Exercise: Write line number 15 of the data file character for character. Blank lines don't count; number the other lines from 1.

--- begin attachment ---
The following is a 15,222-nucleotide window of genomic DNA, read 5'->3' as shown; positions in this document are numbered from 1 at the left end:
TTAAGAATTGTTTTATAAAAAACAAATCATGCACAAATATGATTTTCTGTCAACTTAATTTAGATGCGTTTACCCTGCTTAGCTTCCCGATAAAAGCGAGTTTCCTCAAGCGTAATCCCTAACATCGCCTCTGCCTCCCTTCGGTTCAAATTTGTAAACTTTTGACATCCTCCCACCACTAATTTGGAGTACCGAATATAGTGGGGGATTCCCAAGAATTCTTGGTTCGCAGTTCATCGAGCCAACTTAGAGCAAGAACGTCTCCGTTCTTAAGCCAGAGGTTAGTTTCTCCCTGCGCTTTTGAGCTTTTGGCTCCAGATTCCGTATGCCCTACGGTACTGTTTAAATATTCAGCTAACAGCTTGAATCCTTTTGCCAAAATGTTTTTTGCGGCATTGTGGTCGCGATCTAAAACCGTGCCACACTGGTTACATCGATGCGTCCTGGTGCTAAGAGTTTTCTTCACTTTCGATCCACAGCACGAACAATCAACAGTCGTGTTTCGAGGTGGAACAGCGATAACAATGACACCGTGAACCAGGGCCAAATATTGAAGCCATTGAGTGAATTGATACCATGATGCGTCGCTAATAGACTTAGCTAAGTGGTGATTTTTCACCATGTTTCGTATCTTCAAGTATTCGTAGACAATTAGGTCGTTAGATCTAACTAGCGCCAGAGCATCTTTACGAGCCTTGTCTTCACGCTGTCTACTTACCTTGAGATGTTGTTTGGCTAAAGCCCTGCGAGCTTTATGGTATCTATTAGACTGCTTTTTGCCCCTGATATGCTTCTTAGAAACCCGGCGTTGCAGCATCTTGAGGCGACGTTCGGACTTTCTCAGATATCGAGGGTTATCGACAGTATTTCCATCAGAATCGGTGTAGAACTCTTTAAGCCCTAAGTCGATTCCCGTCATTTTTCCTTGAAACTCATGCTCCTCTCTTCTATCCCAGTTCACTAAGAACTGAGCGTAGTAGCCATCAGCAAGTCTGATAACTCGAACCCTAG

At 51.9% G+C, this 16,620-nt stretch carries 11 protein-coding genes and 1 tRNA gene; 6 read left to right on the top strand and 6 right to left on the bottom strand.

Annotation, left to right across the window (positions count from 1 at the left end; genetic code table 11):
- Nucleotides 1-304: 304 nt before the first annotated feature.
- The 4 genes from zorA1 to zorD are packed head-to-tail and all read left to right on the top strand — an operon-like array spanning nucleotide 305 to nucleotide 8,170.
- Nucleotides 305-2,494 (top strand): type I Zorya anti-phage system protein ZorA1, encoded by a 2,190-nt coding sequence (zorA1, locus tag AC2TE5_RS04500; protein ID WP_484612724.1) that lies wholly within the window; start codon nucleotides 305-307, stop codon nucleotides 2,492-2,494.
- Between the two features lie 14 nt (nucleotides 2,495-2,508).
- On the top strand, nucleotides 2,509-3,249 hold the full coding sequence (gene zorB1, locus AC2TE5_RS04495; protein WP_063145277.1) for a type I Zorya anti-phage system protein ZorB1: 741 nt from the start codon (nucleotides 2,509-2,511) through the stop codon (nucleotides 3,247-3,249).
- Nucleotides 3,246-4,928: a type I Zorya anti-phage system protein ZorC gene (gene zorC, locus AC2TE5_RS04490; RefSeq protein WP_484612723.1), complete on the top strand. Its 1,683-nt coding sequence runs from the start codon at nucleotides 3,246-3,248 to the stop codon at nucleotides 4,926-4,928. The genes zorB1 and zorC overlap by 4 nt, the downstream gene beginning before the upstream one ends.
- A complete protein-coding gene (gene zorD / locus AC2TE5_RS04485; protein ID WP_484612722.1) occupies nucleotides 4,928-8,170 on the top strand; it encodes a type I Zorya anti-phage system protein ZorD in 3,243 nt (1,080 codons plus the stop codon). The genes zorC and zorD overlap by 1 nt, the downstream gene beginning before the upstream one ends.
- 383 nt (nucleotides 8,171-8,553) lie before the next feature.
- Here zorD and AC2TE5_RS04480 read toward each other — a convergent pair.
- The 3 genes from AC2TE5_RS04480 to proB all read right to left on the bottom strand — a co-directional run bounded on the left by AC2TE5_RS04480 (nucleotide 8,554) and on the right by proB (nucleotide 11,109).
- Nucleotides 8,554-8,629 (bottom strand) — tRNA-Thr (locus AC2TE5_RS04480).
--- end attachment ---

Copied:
- Nucleotides 8,554-8,629 (bottom strand) — tRNA-Thr (locus AC2TE5_RS04480).